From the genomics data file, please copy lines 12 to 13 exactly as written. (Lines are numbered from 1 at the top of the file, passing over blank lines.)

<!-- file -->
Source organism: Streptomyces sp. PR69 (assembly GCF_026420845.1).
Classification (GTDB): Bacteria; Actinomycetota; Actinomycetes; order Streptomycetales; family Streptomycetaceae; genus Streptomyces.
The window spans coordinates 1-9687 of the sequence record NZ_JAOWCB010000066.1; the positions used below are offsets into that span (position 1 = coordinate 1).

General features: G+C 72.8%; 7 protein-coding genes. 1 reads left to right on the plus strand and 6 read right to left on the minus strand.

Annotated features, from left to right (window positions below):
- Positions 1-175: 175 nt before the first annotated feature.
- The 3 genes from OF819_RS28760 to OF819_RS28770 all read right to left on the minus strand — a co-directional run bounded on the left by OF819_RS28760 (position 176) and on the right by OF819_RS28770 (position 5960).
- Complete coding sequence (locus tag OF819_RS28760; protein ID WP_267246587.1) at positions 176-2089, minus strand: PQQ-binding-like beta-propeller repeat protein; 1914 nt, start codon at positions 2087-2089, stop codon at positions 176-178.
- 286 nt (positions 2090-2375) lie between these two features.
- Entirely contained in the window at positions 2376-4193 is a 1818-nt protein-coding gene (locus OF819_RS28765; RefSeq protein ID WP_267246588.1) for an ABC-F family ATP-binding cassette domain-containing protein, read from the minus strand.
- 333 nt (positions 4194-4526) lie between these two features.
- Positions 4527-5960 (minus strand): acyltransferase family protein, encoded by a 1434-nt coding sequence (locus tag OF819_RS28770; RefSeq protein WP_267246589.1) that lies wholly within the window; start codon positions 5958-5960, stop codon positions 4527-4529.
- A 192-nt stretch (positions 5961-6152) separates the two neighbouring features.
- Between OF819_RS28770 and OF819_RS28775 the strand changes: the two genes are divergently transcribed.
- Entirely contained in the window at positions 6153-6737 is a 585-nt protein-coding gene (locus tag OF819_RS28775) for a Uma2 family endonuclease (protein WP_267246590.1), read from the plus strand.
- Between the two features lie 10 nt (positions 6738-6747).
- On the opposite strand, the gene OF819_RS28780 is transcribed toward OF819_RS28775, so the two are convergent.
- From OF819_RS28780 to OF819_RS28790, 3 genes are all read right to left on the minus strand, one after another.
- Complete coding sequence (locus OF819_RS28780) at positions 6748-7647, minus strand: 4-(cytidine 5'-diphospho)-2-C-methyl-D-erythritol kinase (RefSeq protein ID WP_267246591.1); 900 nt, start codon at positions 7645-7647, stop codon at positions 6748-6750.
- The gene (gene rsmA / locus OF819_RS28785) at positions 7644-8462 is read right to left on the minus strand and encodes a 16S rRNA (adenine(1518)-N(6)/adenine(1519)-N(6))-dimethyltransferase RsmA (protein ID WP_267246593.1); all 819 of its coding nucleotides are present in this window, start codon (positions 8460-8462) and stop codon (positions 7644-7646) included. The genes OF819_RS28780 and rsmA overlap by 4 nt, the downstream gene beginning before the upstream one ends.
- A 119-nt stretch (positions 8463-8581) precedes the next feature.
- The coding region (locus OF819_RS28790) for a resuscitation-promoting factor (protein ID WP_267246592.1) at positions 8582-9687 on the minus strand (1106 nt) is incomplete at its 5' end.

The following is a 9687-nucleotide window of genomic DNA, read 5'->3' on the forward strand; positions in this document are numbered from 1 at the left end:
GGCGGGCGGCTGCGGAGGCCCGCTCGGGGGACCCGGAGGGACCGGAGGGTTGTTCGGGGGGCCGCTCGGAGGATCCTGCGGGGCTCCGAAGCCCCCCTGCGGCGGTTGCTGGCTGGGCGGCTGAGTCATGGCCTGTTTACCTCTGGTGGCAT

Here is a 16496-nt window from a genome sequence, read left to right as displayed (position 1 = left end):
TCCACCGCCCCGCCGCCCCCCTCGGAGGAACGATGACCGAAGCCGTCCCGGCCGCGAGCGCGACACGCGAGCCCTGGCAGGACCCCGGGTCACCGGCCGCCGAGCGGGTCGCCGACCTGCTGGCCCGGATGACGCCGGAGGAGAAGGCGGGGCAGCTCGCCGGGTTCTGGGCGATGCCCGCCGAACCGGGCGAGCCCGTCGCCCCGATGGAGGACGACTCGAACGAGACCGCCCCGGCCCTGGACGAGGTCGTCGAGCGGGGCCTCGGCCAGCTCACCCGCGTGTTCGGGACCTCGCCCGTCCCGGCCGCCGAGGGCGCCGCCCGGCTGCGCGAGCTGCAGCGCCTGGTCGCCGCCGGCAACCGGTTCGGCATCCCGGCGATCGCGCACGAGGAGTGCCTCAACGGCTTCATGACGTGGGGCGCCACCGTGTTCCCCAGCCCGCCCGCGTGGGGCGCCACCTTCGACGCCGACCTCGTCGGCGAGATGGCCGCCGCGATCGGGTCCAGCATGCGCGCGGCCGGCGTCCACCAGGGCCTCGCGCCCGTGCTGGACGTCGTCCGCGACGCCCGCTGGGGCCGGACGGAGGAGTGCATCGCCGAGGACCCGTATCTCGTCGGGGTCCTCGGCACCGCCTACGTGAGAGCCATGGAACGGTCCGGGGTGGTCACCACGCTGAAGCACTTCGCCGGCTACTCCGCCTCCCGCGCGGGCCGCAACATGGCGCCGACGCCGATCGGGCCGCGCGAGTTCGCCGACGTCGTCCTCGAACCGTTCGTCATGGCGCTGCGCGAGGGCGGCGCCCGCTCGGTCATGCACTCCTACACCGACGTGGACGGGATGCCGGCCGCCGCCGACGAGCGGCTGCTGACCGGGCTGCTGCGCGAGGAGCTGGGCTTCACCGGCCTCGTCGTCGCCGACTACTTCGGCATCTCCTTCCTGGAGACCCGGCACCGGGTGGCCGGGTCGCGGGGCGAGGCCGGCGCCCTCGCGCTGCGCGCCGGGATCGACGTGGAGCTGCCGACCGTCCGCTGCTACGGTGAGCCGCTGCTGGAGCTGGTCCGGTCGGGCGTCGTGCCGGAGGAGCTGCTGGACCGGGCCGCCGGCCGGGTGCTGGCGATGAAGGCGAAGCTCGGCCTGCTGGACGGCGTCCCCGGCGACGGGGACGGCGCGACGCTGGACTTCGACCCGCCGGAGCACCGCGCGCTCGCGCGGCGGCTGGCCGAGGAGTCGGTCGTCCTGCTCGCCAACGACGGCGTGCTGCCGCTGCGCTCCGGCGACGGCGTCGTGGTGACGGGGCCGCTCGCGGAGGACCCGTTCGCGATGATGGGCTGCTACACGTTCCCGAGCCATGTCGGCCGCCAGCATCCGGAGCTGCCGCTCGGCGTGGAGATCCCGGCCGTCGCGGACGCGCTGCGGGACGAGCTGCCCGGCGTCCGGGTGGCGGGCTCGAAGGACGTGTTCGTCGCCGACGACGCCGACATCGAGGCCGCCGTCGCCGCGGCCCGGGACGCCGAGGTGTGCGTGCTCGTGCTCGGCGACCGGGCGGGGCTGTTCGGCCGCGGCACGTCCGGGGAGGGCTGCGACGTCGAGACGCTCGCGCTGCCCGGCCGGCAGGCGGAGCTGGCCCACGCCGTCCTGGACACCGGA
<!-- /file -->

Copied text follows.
- Positions 4527-5960 (minus strand): acyltransferase family protein, encoded by a 1434-nt coding sequence (locus tag OF819_RS28770; RefSeq protein WP_267246589.1) that lies wholly within the window; start codon positions 5958-5960, stop codon positions 4527-4529.
- A 192-nt stretch (positions 5961-6152) separates the two neighbouring features.